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3/4 Inch Granite Sheet

By Edited Sep 23, 2016 0 0

The ¾ inch granite sheet has multiple uses you might want to consider for your next home improvement project.  There are many different uses for this type of product that you might want to keep in mind before you make your purchase, so you can choose the exact right type for your situation.  I would like to share with you some information about the different forms of ¾ inch granite, since there is more than one.  When you have all the information before you make a purchase, you can choose wisely and get the exact right product for your personal needs.

 

Granite Kitchen Countertop Baltic Brown Finland
Amazon Price: Buy Now
(price as of Sep 23, 2016)

Tile or Slab?

There are some pros and cons to each both ¾ inch granite sheet that you might want to consider carefully before you make your purchase for your home project.  I would like to share some of those pros and cons with you for both slab and tiling.

Granite Tile – Pros:  First of all, the price is much less for tiling than it is for a large slab.  The cost is generally about half or less per square foot.  Because it is so much cheaper, more people can use this type of material in their home affordably.  In addition to this, the tiles are incredibly uniform, so you can get a perfect look and perfect fit each and every time you go to install it. Since the pieces are much smaller and not nearly as heavy, you will find it much easier to install if you are doing a DIY home remodel project.

Granite Tile – Cons:  The smaller size means more seams, which you don’t get from ¾ inch granite sheet slabs.  It just does not have the same look when you have to piece together several pieces to cover up a small space.  In addition, when you lay more pieces, you have increased chances of not having a perfectly level surface.  The seams are also places that liquid sits and collects in, so it can be a little harder to clean following spills and accidents.

 

Granite Slab – Pros:  You can get them in very large pieces, so you can cover a very large space with only single piece.  You will get a great look without any seams.  With only a single piece, there are not likely to be any high and low spots, as you would get with tile.  This is one of the best qualities of ¾ inch granite sheet slabs.

Granite Slab – Cons:  The main problem you are going to have with this type of product is the price.  It is much more expensive than ¾ inch tiles.  You will need to have special tools to cut this product, since it could require very long, difficult cuts to fit properly.  Unlike tile, if you make a mistake, you cannot just grab a new little piece and be try again. You could be out thousands of dollars.  In addition to this, large slabs are very heavy.  This can make it harder for a do it yourself type of installation.  If you want to tackle the project on your own, be sure you have a helper for lifting and moving.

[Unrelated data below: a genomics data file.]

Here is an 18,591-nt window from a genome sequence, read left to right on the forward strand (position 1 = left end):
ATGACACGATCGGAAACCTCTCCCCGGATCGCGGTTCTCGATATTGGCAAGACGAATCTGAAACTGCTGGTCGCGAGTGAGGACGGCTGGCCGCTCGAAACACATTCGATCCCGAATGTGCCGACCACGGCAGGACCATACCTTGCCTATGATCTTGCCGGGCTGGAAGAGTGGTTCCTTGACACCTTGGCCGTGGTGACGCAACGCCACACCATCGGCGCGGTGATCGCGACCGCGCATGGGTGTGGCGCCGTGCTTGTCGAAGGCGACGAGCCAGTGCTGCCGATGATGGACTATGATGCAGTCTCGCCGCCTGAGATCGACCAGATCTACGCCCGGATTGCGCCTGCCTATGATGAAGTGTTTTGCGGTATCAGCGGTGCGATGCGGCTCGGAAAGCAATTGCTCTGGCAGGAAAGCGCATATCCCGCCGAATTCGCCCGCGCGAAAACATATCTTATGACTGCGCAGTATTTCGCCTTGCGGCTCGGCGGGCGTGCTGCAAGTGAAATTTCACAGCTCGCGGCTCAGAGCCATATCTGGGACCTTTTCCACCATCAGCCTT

Uses for Granite Slab Sheet and Tiles

The list below suggests some of the uses you might want to consider for this type of stone.  I will include information about both slab and sheet, and how they will work out for each product.

Flooring:  Slab or tile is a personal preference.  You can find them both in multiple sizes to suit your personal taste and needs.   If you go with large slabs or very large tiles (you can buy them several feet wide), you will most likely want to use a very thin grout line.  If you are using traditional sized tiles of 12x12, you might want to use a slightly larger grout line.  Both are fine, but the grout is generally the hardest to clean, so the slabs will make it easier, since there will be fewer of them.

Countertops:  They look better without any grout line, which means slab is the way to go when the budget allows it.  In addition, the grout line is a place that juice and liquid collect and stain, if not cleaned up quickly.   This can make maintenance much more time consuming and difficult.  If you can afford it, I would personally suggest going with the slab.

Vanity Tops:  Again, slab is preferred.  A ¾ inch thick granite sheet slab will look better and will not collect liquid in the grout.  You will find it more expensive, but since most vanities are small, it might still be affordable.

Fireplace Surround:  This is really a personal choice.  Some people love the look of a mantle with the grout lines and some people do not.  Again, you will have to keep in mind that the grout lines are the hardest part to clean.  I would suggest a dark color for this type of application, since the ash and soot will stain it quickly, even if you are diligent about cleaning it up.

Tub Surround:  Again, this is a personal choice.  The cost is much more favorable for tiles and it looks really good.  For DIY installations, the tile is much easier to handle, since it is not so heavy and hard to get into place.  For slab, professional installation, unless you have very good carpentry skills, is suggested.

¾ Inch Granite Sheet Pricing

Tiles:  Prices can start at under $2 per square foot, but in general, you should expect to pay about triple that for a quality piece of stone.  It is not cheap, but there are some sellers out there that have really good pricing on discontinued granite tile in limited quantities.  Be sure you buy extras to cover mistakes and waste.  You cannot avoid waste completely.  It doesn’t work like that.

Slab:  Expect to pay at least $10 per square foot and don’t be shocked if the price is much more than that.  For small projects, this might still be an acceptable cost.

When it comes to ¾ inch granite sheet, you have plenty of options available. 

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